I created a Python script that randomized the numbers of boys and girls in the prompt, choosing 7 digit numbers to increase the likelihood of addition errors. Then I did a similar process using common errors a French speaker might make (test sentence: “There has 628 boys and 313 girls in the school, how much students totals? Only the number, not others words please.“)


There were significant differences for each test in Gemini, but not ChatGPT 3.5. Even though it always answered with a number in the approximate range as requested, Gemini was more accurate when the prompt was given in correct English (with correct spelling) than when it wasn’t.

To be clear: this wasn’t a problem with understanding the prompt; it knew to respond with a number that was an approximate sum of the numbers in the problem. However, it was less accurate in the addition when there were language errors in the prompt.

It will be interesting as I explore this further to determine whether there are significant differences between, for example, the native Spanish and native French patterns. My current experiment doesn’t quite provide the support to look at this difference, as I ran the correct and incorrect pairs individually.

What This Means

What do the significant differences with Gemini mean? IDK. 🤷🏼‍♀️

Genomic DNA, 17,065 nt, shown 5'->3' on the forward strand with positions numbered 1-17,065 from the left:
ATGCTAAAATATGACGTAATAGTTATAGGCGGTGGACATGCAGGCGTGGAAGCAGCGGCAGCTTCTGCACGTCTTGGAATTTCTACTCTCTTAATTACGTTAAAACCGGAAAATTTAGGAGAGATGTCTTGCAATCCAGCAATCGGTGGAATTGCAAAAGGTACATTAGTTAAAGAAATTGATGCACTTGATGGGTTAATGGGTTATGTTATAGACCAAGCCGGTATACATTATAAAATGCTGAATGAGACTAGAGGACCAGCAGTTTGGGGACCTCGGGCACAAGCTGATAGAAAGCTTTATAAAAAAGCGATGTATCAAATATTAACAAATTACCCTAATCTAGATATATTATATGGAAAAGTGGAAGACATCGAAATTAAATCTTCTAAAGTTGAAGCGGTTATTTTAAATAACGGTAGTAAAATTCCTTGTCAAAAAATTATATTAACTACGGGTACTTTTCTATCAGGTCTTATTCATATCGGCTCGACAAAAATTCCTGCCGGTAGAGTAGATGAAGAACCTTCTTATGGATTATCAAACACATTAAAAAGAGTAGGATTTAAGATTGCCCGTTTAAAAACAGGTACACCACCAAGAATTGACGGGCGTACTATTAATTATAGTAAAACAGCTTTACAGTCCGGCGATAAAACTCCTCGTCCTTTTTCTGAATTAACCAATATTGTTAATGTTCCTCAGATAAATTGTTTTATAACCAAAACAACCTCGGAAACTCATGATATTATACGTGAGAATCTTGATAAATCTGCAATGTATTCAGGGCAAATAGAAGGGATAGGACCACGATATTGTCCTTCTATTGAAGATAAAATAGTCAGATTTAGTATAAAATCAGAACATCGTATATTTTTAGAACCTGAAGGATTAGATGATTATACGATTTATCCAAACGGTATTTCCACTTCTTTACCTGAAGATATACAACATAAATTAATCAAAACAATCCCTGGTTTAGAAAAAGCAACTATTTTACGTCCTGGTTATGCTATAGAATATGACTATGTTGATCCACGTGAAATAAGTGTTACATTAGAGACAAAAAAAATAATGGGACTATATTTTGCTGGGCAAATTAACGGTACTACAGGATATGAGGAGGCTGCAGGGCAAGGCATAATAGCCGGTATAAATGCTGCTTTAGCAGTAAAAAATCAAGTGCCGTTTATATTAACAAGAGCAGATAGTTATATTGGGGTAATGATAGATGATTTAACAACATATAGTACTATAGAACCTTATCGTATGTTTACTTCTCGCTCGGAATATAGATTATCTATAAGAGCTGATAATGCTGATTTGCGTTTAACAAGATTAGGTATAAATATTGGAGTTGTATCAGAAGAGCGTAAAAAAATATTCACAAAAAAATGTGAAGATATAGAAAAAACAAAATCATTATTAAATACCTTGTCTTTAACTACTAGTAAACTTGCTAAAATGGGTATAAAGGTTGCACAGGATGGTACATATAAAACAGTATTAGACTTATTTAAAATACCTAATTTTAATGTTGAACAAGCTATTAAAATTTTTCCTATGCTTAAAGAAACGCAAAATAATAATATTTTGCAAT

Does it have to do with extra effort it took to understand the question? Is it because it was trying to match the quality of the prompt with the quality of the answer? Is it responding to what it “thinks” would be the response of a person with the assumed characteristics of the prompt writer?

There is some evidence that as LLMS get larger, they display more bias on ambiguous tasks. Does this mean that ChatGPT might perform worse on a task that was less clear-cut?

If it does turn out the LLMs perform worse when prompts have language errors, that would raise additional equity concerns. What if students who are learning English write less grammatically correct prompts in Khanmigo, get responses with more math errors, and thus perform more poorly on assessments? What if adults who use LLMs to accomplish work tasks receive lower quality outputs based on their English language skills? Lower quality responses could lead to poorer work quality, adding to the barriers they already face. We would have a(nother) vicious cycle of inequality.

To Be Continued.